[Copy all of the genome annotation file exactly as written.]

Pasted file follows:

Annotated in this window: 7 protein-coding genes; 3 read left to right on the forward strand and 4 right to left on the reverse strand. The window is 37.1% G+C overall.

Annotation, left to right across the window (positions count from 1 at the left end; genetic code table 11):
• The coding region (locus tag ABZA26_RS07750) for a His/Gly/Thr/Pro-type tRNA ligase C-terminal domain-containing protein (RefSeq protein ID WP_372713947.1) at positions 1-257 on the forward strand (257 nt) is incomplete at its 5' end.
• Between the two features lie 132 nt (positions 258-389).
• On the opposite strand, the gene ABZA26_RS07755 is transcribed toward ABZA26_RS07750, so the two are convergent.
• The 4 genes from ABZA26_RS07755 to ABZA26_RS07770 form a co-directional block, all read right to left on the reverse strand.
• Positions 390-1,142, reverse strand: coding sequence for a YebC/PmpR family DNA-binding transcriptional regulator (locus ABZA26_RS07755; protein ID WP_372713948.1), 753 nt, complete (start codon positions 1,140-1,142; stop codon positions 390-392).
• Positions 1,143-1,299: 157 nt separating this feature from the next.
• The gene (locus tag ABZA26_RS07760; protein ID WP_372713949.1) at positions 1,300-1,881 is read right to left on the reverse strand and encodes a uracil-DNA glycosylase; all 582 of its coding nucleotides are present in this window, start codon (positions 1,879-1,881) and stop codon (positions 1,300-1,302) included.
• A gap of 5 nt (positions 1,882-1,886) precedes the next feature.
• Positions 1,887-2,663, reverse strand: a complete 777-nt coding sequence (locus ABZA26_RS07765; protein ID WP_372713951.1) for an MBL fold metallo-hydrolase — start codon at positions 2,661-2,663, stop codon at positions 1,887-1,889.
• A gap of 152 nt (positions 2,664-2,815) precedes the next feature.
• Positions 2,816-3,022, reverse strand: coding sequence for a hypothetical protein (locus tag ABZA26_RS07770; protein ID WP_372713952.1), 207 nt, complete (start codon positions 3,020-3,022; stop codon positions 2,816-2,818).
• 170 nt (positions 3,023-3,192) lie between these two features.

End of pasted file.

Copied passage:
Annotated in this window: 7 protein-coding genes; 3 read left to right on the forward strand and 4 right to left on the reverse strand. The window is 37.1% G+C overall.

Annotation, left to right across the window (positions count from 1 at the left end; genetic code table 11):
• The coding region (locus tag ABZA26_RS07750) for a His/Gly/Thr/Pro-type tRNA ligase C-terminal domain-containing protein (RefSeq protein ID WP_372713947.1) at positions 1-257 on the forward strand (257 nt) is incomplete at its 5' end.
• Between the two features lie 132 nt (positions 258-389).
• On the opposite strand, the gene ABZA26_RS07755 is transcribed toward ABZA26_RS07750, so the two are convergent.
• The 4 genes from ABZA26_RS07755 to ABZA26_RS07770 form a co-directional block, all read right to left on the reverse strand.
• Positions 390-1,142, reverse strand: coding sequence for a YebC/PmpR family DNA-binding transcriptional regulator (locus ABZA26_RS07755; protein ID WP_372713948.1), 753 nt, complete (start codon positions 1,140-1,142; stop codon positions 390-392).
• Positions 1,143-1,299: 157 nt separating this feature from the next.
• The gene (locus tag ABZA26_RS07760; protein ID WP_372713949.1) at positions 1,300-1,881 is read right to left on the reverse strand and encodes a uracil-DNA glycosylase; all 582 of its coding nucleotides are present in this window, start codon (positions 1,879-1,881) and stop codon (positions 1,300-1,302) included.
• A gap of 5 nt (positions 1,882-1,886) precedes the next feature.
• Positions 1,887-2,663, reverse strand: a complete 777-nt coding sequence (locus ABZA26_RS07765; protein ID WP_372713951.1) for an MBL fold metallo-hydrolase — start codon at positions 2,661-2,663, stop codon at positions 1,887-1,889.
• A gap of 152 nt (positions 2,664-2,815) precedes the next feature.
• Positions 2,816-3,022, reverse strand: coding sequence for a hypothetical protein (locus tag ABZA26_RS07770; protein ID WP_372713952.1), 207 nt, complete (start codon positions 3,020-3,022; stop codon positions 2,816-2,818).
• 170 nt (positions 3,023-3,192) lie between these two features.